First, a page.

Saturn Devouring His Son Analysis

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Saturn Devouring His Son is a very interesting Romanticism mural that was created during the 19th Century. The subject matter, as well as the circumstances of the artist behind the work, contain the feeling of tragedy and darkness that draws the viewer in. The canvas transfer of the mural is displayed at the Museo del Parado, in Madrid, Spain.
Saturn Devouring His Son was an oil mural painted on the wall of his house during the 19th century. The large work features Saturn with the bloodied arm of one of his sons in his mouth. Both of the figures are nude, the son covered only with blood that comes from his missing head and unseen arm. Saturn is very large in proportion to his son, who he is able to wrap both hands around. The son hangs lifelessly in his grasp. Saturn clutches his son’s waist in a very desperate way, almost seeming to break him apart with his fingers. Saturn is crouched down, one knee on the ground, as though he is too big even for the amount of space Goya has given him. To push this even further, Saturn is cut off. He fills the space completely. His body is almost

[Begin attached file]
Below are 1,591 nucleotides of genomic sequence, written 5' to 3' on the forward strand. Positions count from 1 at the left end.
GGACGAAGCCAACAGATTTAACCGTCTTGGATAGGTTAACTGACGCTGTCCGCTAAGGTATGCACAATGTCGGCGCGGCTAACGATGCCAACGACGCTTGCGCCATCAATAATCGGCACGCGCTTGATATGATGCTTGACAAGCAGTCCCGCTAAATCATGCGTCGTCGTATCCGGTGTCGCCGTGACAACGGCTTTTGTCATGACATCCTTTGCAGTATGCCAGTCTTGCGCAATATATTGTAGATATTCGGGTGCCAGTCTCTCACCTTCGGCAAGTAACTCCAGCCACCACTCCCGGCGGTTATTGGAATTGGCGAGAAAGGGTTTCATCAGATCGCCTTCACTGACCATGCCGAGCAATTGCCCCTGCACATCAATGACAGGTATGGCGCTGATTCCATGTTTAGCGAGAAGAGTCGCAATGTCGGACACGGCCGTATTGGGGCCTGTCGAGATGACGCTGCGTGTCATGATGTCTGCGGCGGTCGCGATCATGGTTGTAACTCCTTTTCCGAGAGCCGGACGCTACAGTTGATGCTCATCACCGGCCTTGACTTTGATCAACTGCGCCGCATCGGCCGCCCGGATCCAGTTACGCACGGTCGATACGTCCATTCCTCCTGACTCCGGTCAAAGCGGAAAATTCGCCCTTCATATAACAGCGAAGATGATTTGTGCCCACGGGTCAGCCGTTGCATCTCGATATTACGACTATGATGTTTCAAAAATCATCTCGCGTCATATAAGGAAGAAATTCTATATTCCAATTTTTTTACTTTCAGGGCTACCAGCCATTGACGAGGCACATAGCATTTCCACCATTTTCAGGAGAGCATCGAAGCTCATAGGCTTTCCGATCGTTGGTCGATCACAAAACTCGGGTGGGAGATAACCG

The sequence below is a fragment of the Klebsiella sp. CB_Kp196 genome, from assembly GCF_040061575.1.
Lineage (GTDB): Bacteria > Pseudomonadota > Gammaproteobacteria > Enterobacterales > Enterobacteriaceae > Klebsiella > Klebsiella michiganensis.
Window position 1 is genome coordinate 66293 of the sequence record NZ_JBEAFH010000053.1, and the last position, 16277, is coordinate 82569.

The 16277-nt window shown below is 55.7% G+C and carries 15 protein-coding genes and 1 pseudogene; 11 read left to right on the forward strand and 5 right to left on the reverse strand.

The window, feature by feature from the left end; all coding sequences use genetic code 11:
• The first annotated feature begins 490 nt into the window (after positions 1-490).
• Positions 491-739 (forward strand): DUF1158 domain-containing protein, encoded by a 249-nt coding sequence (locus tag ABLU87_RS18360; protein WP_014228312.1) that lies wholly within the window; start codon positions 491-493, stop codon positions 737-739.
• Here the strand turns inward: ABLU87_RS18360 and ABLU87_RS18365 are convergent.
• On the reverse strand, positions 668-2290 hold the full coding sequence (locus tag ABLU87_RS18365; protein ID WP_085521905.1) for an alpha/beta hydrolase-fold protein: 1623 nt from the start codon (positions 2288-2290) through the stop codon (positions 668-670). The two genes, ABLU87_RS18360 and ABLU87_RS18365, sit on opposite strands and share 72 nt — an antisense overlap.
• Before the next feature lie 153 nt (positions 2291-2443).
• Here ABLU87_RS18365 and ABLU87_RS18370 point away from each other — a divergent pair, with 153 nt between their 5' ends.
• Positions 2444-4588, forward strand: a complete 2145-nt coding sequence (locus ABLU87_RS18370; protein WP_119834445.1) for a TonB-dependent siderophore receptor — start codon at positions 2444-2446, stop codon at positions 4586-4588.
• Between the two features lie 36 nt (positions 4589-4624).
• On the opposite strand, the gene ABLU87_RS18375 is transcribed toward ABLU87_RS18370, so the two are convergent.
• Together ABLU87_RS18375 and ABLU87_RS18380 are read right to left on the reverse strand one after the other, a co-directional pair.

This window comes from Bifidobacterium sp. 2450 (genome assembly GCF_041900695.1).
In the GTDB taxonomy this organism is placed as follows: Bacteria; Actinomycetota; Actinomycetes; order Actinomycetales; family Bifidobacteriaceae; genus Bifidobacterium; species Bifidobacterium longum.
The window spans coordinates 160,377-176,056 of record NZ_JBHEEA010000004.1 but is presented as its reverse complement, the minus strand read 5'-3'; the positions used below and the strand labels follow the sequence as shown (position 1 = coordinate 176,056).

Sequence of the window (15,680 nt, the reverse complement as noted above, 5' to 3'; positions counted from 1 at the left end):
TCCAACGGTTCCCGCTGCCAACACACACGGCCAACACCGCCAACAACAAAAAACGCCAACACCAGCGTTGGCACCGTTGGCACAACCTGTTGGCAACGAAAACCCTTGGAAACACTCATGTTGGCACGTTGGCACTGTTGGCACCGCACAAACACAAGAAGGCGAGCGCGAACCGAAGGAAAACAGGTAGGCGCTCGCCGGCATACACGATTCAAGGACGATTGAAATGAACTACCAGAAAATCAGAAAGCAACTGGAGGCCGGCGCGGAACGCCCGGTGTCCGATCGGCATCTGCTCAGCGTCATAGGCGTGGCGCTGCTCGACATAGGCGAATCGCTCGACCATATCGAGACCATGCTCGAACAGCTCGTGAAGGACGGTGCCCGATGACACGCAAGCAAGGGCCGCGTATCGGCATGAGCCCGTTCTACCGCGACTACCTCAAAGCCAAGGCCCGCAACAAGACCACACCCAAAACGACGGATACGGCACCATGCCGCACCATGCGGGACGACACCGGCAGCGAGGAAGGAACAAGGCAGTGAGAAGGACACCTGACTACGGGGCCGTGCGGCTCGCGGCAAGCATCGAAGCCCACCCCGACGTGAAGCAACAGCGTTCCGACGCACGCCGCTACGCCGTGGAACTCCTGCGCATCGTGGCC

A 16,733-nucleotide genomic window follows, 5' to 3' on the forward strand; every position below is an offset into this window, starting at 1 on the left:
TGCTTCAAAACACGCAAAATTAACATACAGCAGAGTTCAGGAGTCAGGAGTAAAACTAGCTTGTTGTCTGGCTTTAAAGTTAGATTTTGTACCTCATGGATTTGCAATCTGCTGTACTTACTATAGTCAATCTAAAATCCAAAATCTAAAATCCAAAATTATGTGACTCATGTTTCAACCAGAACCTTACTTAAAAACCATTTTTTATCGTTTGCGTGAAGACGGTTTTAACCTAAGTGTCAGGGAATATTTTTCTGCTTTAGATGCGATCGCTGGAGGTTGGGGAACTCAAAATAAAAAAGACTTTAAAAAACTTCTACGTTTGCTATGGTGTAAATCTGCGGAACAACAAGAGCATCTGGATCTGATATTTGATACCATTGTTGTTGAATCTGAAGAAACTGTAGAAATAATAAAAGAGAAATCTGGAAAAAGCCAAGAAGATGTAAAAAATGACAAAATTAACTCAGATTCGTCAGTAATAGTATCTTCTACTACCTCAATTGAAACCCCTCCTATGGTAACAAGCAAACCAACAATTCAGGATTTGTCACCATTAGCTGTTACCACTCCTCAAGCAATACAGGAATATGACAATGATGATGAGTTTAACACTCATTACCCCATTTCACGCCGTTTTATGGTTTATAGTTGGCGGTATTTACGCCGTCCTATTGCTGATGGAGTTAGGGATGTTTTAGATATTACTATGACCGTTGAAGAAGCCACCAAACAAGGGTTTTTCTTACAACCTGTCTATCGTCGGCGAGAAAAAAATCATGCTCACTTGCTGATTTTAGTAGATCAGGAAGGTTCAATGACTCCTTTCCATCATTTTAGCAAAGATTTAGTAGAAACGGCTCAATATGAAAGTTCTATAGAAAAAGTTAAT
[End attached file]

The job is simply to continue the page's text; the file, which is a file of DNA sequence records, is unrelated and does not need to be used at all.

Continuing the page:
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After the Industrial revolution and an increase in population, many feared that those with mental illnesses could be dangerous (Holtzman, E., 2003). This is around the time asylums are created, which is a subject that is touched on by Théodore Géricault in his Portraits of the Insane. When looking at the circumstances of the time, it is understandable that Goya would wish to hide the manifestations of the damage his physical illness had on his mental health. This in turn would cause his mental health to dwindle even further. Romanticism tends to focus on what is underneath the surface, and Goya’s Black Paintings illustrates what he feels underneath in a blunt and dark way. Saturn Devouring His Son is, perhaps, just a reflection of his own tormented soul, fearing

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